Will Current Federal Fuel Standards Be Trumped?

By: Tierney Brannigan December 16, 2016
The incoming President may roll back regulations set to cap vehicle emissions.
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Recently, American car manufacturers have been feeling the heat—literally. With 2016 as our world’s hottest year on record, the need to reduce carbon emissions in the atmosphere has become federal law under Obama’s administration. However, with a business-minded President-Elect like Donald Trump, some auto companies are hopeful the U.S. government will turn the temperature down on current car emission regulations.

After Donald Trump’s election, a major automobile trade group, the Alliance of Automobile Manufacturers, wrote a letter to the presidential transition team, asking for revisions on the car emissions regulations set in place by the Obama Administration. The standards in question. passed in 2012, require all American auto manufacturers to produce cars that get at least 54.5 miles per gallon by 2025.

 The fuel standards are a “substantial challenge,” and the costs that come with abiding by the new regulations pose a major threat to the car companies represented by the Alliance of Automobile Manufacturers, according to a letter written to President-Elect Trump by Alliance President and Chief Executive Officer Mitch Bainwol.

“Well-meaning regulatory action risks increasing compliance costs to the point that additional safety and fuel-efficiency technologies put new vehicles out of financial reach of the average new car purchaser,” Bainwol wrote.

With words like this, the Alliance of Automobile Manufacturers seeks sympathy from a man who’s notoriously business-oriented.

Trump’s election was an opportunity for the Alliance. “The Donald” is a famous denier of climate change, and has promised to “get rid of the regulations that are just destroying us.”

Just how detrimental are the fuel regulations to the general public, though, and what would be the long-term effects of taking the current fuel standards away?

American car manufacturers have been able to keep up with and even surpass Obama’s auto emissions regulations. The miles per gallon on model year 2015 cars hit a record high with 24.8 mpg, which is .9 mpg above the federally required fuel economy for that year.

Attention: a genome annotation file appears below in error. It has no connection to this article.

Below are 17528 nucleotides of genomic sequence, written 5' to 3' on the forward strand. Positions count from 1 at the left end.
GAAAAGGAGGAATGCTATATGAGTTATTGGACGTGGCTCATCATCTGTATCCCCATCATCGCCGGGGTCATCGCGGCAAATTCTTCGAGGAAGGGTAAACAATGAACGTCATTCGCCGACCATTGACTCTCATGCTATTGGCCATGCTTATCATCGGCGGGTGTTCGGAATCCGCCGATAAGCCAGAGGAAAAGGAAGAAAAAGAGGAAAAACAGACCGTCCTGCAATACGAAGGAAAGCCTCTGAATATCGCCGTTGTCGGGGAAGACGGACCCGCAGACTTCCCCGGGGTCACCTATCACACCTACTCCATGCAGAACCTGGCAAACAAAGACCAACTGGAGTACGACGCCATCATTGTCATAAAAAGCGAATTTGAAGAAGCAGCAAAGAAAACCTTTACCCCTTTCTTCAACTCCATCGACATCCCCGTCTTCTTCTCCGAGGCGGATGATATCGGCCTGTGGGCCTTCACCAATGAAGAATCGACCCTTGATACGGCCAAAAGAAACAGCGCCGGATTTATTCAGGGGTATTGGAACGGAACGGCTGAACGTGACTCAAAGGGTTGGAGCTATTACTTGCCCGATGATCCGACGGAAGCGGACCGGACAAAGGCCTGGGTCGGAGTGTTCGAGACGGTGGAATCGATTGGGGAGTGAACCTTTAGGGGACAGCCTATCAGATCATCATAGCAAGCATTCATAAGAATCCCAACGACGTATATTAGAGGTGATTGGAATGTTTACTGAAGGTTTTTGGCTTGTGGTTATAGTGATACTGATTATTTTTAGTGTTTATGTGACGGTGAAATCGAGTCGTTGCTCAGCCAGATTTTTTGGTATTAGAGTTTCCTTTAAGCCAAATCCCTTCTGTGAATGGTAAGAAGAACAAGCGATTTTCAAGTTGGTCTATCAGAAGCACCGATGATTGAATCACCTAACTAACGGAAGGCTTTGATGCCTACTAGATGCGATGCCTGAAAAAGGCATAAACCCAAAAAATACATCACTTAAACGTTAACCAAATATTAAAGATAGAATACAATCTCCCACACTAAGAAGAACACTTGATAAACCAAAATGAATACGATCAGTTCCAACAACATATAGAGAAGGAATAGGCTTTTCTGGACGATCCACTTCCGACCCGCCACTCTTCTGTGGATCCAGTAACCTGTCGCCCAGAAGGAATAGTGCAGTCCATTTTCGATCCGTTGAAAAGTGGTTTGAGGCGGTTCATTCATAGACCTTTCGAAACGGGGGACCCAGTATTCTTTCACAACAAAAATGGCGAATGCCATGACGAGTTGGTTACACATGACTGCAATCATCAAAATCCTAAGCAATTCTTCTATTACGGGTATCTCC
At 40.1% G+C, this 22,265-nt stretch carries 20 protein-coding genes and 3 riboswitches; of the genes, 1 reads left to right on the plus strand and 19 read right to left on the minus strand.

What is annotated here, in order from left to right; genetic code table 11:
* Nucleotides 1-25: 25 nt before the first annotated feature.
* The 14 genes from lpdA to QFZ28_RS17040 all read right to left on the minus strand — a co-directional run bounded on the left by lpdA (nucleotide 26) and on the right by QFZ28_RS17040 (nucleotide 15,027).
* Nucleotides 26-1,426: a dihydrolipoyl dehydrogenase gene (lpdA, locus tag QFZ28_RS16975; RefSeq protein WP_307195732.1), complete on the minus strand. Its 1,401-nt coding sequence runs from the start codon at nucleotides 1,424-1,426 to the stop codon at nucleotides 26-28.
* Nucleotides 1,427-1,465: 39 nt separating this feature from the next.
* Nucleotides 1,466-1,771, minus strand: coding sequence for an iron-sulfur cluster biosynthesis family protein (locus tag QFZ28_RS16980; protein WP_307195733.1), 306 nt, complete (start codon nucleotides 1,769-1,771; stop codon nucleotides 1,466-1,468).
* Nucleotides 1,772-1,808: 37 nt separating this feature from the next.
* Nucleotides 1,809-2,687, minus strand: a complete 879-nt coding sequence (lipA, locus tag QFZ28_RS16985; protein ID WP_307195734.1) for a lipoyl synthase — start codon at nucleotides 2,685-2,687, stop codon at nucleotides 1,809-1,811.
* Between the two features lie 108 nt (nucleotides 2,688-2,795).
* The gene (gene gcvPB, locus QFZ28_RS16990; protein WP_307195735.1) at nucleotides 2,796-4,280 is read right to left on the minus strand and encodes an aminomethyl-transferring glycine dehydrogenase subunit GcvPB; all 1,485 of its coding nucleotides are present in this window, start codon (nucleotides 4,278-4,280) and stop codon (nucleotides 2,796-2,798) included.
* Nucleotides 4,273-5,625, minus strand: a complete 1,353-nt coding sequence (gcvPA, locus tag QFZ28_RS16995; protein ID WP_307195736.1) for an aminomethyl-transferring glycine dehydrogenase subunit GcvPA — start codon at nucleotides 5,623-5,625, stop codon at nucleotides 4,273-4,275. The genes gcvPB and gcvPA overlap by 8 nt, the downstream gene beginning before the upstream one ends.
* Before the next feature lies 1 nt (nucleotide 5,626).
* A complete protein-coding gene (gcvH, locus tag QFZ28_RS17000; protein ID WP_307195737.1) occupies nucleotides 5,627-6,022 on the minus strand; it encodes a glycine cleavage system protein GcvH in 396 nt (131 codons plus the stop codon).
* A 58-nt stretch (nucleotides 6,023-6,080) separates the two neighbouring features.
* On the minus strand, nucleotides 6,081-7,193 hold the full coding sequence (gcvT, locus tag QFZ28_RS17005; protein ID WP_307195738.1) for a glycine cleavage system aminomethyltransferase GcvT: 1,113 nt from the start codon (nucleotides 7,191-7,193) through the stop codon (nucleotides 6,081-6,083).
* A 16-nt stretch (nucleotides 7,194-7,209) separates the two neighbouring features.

So, while the Alliance of Automobile Manufacturers seeks a second look at Obama’s fuel standards, many car companies look forward—to the electric car, that is. American consumers also seem to be on board with the electric car movement, not only for saving money on fuel, but also saving the Earth’s atmosphere.

Though, if Trump were to acknowledge the Alliance’s qualms, deciding to ease up on federal fuel standards and take away government incentives on clean energy vehicles, the electric car market could potentially face a rough road ahead.

Elon Musk, Tesla’s CEO, refutes this possibility, even if Trump were to enact policies directly against the emerging electric vehicle industry.

“One of the biggest misunderstandings about Tesla—and some are counterintuitive—is the degree to which Tesla is reliant upon incentives or subsidies. Ironically, if all incentives and subsidies were removed for Tesla, Tesla's competitive position would increase, not decrease,” said Musk.

The same can be said for other electric car manufacturers. With an unforeseeable future on U.S. relations in the Middle East, gas prices could present uncertainty and anxiety for the American people. Investing in an electric car guarantees the buyer a cheap and stable way of getting around.

Additionally, electric cars are becoming cheaper for the public. For one, the government currently offers tax incentives to the tune of $7,500 for those who choose to lease or buy an electric vehicle. Tesla intends on selling a more affordable model by the end of 2017, boasting a waitlist 400,000 people long for the highly-anticipated Model 3.

Those companies who are ahead of the curve, embracing the electric vehicle, will not only be able to keep up with the fuel standards in place, but will also continue to provide a more cost-efficient and favorable product. Regardless of whether Trump can keep his promise of revising the current car emissions regulations, he won’t be able to pull the plug on electric vehicles.

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